OKEECHOBEE, Fla. - Be careful the next time you answer the phone. There may be a scam artist on the other end.
On Monday one woman was scammed out of $750 and she wasn't the only victim in Okeechobee County.
"He says don't get scared but there's a warrant for your arrest," says Wilma Williams.
Wilma Williams says the man claimed to be Lt. James Hall with the Okeechobee County Sheriff's Office and told her she had missed a court date.
"I didn't show up in court I think he said on march 14 or something like that and I said but I didn't get no summons to go to court so how could I show up and he even knows the judge's name," says Williams,
"He says in front of Judge Bryant."
Wilma Williams says the man told her she had to pay a $200 fine.
"He hung up for some reason cause I told him I don't have that kind of money when he started naming off all this money," says Wilma Williams.
She called the sheriff's office who told her they don't have a Lt. James Hall.
"I was really surprised that it was a scam because he kind of fooled me," says Peter Williams.
Peter Williams, no relation to Wilma Williams, lives a few miles away in Okeechobee. He received a similar phone call Monday afternoon.
"He was making it sound like it was a very urgent situation," says Peter Williams.
Peter Williams says the man spoke calmly, was very direct and used words often said by police officers.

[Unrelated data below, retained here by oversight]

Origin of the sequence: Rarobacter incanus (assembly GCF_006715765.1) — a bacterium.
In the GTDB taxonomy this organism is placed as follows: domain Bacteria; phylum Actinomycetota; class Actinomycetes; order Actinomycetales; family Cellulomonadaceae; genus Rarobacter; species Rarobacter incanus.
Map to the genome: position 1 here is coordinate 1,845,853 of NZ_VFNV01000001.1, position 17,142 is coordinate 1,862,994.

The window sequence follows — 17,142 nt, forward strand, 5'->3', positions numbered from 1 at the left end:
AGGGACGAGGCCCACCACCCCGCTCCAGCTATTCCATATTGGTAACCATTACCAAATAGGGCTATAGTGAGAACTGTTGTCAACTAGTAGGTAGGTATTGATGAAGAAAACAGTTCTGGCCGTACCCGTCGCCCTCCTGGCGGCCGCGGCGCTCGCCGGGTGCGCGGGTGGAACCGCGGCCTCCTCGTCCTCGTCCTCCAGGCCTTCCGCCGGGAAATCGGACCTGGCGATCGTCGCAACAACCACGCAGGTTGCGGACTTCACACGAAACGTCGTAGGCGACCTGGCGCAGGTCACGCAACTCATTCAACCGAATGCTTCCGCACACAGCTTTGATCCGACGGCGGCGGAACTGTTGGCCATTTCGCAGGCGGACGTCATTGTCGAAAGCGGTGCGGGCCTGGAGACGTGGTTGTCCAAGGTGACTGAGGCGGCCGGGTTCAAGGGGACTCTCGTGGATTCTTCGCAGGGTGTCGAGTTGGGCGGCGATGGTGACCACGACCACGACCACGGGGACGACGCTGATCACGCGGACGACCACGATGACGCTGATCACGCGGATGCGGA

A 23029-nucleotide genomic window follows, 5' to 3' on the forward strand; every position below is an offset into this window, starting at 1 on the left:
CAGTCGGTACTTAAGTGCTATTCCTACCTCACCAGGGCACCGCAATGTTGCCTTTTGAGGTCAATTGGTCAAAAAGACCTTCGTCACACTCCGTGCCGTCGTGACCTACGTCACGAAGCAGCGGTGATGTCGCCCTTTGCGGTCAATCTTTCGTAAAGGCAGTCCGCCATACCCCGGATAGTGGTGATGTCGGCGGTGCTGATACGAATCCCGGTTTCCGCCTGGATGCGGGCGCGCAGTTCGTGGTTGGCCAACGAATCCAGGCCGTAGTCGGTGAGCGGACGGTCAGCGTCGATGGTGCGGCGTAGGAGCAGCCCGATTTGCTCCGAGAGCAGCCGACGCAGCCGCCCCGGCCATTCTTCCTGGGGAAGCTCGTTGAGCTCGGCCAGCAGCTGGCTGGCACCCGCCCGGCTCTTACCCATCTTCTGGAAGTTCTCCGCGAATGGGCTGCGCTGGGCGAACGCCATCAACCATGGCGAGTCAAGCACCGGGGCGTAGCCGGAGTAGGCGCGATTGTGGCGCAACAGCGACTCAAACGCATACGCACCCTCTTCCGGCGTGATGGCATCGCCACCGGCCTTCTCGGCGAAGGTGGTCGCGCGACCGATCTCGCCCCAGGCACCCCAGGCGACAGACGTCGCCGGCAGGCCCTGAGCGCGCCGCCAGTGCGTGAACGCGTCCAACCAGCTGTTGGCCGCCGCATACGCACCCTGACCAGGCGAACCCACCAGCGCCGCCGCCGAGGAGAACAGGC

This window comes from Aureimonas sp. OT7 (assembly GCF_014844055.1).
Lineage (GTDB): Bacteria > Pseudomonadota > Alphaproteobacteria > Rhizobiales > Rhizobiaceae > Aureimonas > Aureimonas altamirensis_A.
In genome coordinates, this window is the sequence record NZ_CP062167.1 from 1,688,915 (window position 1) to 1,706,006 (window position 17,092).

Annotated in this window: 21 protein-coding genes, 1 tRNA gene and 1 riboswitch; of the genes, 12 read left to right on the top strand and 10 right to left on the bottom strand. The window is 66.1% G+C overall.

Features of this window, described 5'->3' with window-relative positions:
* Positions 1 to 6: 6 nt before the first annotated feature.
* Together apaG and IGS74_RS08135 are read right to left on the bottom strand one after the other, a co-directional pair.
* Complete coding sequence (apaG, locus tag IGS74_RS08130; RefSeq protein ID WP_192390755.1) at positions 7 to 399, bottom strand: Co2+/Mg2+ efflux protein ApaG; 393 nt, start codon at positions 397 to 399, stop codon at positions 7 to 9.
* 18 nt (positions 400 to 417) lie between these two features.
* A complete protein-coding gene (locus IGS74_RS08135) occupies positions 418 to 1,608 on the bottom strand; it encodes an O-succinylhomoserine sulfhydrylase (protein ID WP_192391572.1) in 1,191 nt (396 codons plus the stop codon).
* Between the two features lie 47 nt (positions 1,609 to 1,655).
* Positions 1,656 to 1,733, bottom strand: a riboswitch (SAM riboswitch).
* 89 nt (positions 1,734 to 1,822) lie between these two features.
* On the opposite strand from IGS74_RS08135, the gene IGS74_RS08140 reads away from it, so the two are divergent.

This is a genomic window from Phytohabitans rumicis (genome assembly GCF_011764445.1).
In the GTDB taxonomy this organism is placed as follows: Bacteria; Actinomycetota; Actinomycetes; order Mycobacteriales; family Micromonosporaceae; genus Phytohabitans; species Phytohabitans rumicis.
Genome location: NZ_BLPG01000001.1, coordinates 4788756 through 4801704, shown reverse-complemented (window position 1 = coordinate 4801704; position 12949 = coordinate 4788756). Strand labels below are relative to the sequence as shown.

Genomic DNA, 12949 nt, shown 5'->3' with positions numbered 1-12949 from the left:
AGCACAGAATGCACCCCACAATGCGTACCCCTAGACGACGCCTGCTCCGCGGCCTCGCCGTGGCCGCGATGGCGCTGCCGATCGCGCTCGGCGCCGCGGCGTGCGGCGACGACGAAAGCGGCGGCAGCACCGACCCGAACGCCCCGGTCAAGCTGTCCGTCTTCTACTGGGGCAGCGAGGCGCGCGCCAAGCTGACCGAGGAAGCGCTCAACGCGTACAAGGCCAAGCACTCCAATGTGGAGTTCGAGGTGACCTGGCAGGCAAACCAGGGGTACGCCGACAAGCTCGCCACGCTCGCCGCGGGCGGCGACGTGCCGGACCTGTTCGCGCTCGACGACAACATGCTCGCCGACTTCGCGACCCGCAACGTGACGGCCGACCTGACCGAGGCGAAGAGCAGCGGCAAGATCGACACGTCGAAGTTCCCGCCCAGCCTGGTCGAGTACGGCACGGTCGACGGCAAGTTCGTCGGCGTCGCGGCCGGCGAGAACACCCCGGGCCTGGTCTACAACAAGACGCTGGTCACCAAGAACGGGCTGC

The fake Lt. Hall wanted to speak to Williams' wife but didn't say why.
"He said he was not at liberty to discuss that with me," says Peter Williams.
Police haven't caught the man. WPTV called the number used by the fake deputy and got this recording:
"This is Lt. James Hall with the Okeechobee County Sheriff's Department. I was not available to take your call but if you will leave me a detailed message and your number I will get back to you as soon as possible. Thank you."
It's easy to fool you into falling for one of these ripoffs.
Consumer Watchdog Jenn Strathman has five warning signs to prevent from becoming a victim of a scam:
1. Someone who preys on your emotions with a sob story. Listen for an aggressive tone or someone who threatens punishment.
2. Be aware of someone who wants money immediately. Thieves want you to wire money immediately or send a prepaid debit or credit card.
3. Don't rely on caller ID. Thieves can spoof or fake a phone number to make it look legitimate, like it's from the Palm Beach County Sheriff or IRS. Hang up and search for a phone number for the company yourself and call them back to confirm legitimacy.
4. Don't fall for vague questions to verify personal information. Ask the caller what they know about you.
5. Thieves can be persistent and refuse to stop calling you. If it's really the police they'll contact you in another way.
The Okeechobee County Sheriff's Office says it will never call you asking for money. If you do get a call or have information about this scam contact the sheriff's office at 863-763-3117.
Consumer Watchdog Jenn Strathman contributed to this story.